10 Trade Show Survival Tips For Fashion Designers

Whether you’re showing at Designers and Agents, Capsule, FFANY, Coterie, MAGIC, or anywhere else, if you are a fashion designer who wants to sell products at wholesale to retailers, here is a solid list of things to keep in mind.

by Seth Friedermann and Charles Beckwith

#1 – Don’t expect buyers to show up without an appointment.

Simply taking a trade show booth is highly unlikely to result in sales. Buyers don’t spend a lot of time browsing during Market Week.


#2 – Start reaching out to boutiques several months in advance.

Identify the top 40 boutiques that you want to see your designs in. Do this by comparing price points and finding similar brands to zero in on places where you believe your work will sell. Use email, social media, store visits, cookies, whatever you can. Don’t be annoying, but do be honest and direct.

Remember, you are saying to the buyer, “I believe I can make you money.”

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#3 – You don’t have to accept the first rate and location the trade show organizers give you.

You have to fight for the best deal and the best location you can get. You want to be near the door or the food, but not at the end of a row. If you register with other designers, you may be able to get a group discount. Haggling is one of fashion’s finest traditions.

#4 – Once you sign your deal and have your booth number, use every outlet available to you to let the world know where you will be.

Re-contact all the buyers on your list and let them know where you will be. Send an email, send a postcard, and ping them on social media the day the show starts.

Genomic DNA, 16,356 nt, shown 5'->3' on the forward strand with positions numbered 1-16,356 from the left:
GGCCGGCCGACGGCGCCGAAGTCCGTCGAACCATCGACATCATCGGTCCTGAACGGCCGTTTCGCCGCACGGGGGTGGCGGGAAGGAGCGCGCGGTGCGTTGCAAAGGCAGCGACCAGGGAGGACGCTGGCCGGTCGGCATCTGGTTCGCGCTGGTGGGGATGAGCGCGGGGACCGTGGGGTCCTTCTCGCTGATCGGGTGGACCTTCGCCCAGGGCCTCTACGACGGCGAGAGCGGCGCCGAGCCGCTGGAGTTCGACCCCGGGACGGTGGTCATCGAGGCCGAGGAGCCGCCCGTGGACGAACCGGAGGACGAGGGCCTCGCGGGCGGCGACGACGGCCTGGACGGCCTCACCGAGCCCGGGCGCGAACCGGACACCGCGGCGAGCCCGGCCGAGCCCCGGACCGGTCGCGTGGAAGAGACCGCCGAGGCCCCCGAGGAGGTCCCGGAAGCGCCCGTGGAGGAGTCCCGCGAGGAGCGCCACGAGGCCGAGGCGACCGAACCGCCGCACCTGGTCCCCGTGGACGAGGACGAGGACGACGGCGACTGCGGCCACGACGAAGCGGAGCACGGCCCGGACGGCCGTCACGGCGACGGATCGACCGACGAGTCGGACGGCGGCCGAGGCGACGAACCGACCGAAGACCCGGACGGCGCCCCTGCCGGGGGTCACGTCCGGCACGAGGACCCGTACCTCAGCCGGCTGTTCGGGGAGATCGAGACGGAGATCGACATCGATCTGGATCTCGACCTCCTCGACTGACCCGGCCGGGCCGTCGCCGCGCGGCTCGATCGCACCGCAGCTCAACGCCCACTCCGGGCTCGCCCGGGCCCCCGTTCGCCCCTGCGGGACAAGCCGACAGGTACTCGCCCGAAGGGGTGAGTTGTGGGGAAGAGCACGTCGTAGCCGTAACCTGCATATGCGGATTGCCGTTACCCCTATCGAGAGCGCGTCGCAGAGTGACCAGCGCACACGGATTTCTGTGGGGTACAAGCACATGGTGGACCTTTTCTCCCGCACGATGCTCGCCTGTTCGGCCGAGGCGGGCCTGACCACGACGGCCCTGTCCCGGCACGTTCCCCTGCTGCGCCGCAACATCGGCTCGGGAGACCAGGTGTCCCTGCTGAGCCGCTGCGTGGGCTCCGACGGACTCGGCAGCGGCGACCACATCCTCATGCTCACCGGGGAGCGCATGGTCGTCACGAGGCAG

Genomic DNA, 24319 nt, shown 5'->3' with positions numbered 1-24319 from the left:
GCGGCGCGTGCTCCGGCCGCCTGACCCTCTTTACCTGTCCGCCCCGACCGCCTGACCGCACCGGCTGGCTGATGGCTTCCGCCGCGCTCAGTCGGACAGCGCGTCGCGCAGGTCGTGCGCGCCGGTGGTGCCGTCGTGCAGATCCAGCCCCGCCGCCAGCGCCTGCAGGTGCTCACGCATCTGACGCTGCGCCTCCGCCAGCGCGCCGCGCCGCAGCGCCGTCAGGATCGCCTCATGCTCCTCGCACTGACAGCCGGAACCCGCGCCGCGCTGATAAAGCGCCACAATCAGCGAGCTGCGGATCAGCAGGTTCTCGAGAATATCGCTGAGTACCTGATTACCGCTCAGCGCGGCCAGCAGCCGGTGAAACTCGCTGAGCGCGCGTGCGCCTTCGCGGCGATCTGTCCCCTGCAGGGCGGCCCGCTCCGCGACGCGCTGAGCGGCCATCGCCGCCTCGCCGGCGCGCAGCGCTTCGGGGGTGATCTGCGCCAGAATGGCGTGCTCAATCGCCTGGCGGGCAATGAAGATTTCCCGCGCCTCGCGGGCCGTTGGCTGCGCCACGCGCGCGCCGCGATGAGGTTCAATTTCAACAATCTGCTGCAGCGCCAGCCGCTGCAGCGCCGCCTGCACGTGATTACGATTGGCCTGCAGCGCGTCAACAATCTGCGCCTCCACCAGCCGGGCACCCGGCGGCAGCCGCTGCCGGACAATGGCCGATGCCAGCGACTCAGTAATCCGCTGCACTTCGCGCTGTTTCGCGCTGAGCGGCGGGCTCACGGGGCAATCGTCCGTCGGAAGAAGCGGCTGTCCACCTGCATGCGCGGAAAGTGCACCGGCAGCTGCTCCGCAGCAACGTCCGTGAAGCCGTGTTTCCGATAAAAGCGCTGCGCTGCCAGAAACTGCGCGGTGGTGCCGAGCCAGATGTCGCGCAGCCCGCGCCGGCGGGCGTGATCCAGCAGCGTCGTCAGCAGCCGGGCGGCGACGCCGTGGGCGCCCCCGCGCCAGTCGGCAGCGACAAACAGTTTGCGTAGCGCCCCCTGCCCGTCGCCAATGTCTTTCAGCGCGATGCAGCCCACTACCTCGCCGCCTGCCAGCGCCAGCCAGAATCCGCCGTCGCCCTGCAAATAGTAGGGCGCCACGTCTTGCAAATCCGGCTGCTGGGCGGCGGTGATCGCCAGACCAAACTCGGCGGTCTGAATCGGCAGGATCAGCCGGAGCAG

#5 – Use committed people to staff your booth.

Even though you should carry the bulk of the hours, you will need breaks. Your booth can NEVER be empty, not even for a second. The people you choose to help you must be as knowledgeable and passionate about your designs as you are. You are responsible for their preparation and performance.

#6 – Make sure your booth matches your brand.

Use color, props, graphics, lighting, furnishings, et al… But make sure it sends one message…

I am ______. 

Make sure the word you use to fill in that blank isn’t “cluttered” or “inaccessible” or…

#7 – Be social on social.

Network your brains out and take tons of photos to share. Encourage the brands you meet to do the same for your brand. Make contacts and stay in touch. Close to half of all brand collaborations start with meetings at trade shows.

#8 – Practice your pitch for each piece.

Explain to the buyers why X design will do well with their customer. They rarely find designers who understand their lives; be the exception.

#9 – Have sweets at your booth.

That doesn’t require an explanation, does it? A little hospitality goes a long way.

#10 – Get cards and other contact info.

Solicit feedback, and as soon as the person is out of sight, write what they said down and attach their name to it. Then… follow up, follow up, follow up. Nothing impresses people more than having what they said remembered.


You should bring… business cards, disposable pens, markers, tape, a power strip, a stapler with extra staples, a notebook, paper, a laptop or tablet, trash bags, zip-lock bags, and for the sake of all humanity… caffeine. Do you know how popular you’ll be if you have a coffee machine in your booth?!?!

You should probably not be on the phone or social media if you are the only person in your booth.

If you’re feeling really exhausted and burned out, take a walk. Go outside. Don’t have that energy in your booth.

Dress up, but be aware that you’ll likely be standing on concrete all day for three days straight, so plan footwear accordingly.

Lighting can really transform a booth. A simple lamp can do wonders for grey walls.

Producing locally? Invite buyers to visit your workspace, tour the factory you’re using, or visit you at your alpaca farm upstate.

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